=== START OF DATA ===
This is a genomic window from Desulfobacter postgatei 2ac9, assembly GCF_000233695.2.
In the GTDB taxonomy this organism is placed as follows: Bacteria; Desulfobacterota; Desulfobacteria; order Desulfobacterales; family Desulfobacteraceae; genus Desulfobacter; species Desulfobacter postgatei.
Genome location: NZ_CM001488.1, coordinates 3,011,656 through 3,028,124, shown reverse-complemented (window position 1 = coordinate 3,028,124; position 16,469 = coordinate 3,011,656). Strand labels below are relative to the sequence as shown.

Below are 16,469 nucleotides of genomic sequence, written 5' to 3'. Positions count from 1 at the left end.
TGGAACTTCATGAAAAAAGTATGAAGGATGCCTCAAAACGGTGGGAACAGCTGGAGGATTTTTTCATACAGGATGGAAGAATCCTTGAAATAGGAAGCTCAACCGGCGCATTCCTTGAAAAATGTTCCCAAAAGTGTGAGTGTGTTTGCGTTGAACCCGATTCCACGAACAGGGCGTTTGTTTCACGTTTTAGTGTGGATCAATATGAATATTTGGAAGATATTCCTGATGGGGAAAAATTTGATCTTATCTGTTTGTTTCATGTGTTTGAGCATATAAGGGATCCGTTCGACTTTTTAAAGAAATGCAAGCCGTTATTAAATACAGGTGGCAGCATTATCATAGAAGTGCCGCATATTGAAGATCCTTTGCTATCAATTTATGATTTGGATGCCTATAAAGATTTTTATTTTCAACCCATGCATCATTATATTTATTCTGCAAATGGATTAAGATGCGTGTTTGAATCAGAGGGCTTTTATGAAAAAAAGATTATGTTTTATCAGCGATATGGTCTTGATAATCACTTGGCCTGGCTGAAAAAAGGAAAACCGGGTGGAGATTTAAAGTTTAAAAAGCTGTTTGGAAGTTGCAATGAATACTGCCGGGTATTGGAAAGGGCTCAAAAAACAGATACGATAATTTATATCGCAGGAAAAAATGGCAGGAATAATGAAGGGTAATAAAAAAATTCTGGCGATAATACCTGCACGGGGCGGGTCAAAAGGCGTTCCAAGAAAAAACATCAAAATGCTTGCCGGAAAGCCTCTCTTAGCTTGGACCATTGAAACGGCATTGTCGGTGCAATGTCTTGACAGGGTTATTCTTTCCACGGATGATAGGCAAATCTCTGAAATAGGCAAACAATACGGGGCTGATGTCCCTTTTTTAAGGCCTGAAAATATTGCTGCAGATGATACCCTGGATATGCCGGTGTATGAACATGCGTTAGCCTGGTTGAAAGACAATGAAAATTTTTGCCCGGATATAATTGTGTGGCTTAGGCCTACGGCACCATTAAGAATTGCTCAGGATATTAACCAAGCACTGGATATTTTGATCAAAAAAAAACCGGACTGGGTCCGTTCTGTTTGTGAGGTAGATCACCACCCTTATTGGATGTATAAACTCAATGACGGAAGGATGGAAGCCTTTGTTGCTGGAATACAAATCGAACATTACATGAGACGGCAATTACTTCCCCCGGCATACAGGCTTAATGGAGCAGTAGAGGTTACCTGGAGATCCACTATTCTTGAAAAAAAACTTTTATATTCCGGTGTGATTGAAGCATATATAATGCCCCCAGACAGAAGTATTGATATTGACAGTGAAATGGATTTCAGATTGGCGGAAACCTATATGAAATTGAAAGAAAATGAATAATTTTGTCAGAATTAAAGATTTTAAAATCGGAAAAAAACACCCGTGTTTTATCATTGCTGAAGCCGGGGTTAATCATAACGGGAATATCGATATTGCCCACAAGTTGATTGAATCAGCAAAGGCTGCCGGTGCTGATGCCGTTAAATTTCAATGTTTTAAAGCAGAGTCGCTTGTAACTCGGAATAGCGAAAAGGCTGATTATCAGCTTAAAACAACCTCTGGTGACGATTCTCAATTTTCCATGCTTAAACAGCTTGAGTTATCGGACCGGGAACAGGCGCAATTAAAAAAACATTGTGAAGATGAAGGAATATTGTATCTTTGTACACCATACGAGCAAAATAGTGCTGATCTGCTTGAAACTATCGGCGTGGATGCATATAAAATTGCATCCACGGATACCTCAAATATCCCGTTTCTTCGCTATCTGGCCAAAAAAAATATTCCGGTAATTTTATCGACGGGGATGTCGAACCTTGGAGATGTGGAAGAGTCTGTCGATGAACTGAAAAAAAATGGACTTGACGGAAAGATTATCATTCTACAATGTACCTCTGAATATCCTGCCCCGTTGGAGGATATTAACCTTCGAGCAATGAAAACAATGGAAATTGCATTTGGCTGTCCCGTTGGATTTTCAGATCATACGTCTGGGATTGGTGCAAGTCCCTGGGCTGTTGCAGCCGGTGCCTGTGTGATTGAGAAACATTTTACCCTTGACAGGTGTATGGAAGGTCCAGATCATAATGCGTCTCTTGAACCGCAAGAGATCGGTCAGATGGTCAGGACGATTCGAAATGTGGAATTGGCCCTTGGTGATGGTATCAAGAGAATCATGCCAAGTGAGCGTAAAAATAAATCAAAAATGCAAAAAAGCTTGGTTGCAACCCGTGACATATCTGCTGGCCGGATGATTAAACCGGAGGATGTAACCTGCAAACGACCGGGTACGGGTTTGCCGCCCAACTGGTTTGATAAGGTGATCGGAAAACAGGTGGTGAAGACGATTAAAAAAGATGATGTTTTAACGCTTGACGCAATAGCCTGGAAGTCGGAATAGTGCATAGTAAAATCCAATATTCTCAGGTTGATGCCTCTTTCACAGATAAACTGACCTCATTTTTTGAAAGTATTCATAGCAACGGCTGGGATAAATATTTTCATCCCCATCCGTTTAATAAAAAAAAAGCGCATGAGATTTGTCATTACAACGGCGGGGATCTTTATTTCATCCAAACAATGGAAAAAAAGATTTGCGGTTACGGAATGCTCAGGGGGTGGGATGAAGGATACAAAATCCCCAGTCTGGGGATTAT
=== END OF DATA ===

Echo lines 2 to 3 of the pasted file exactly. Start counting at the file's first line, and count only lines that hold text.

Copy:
In the GTDB taxonomy this organism is placed as follows: Bacteria; Desulfobacterota; Desulfobacteria; order Desulfobacterales; family Desulfobacteraceae; genus Desulfobacter; species Desulfobacter postgatei.
Genome location: NZ_CM001488.1, coordinates 3,011,656 through 3,028,124, shown reverse-complemented (window position 1 = coordinate 3,028,124; position 16,469 = coordinate 3,011,656). Strand labels below are relative to the sequence as shown.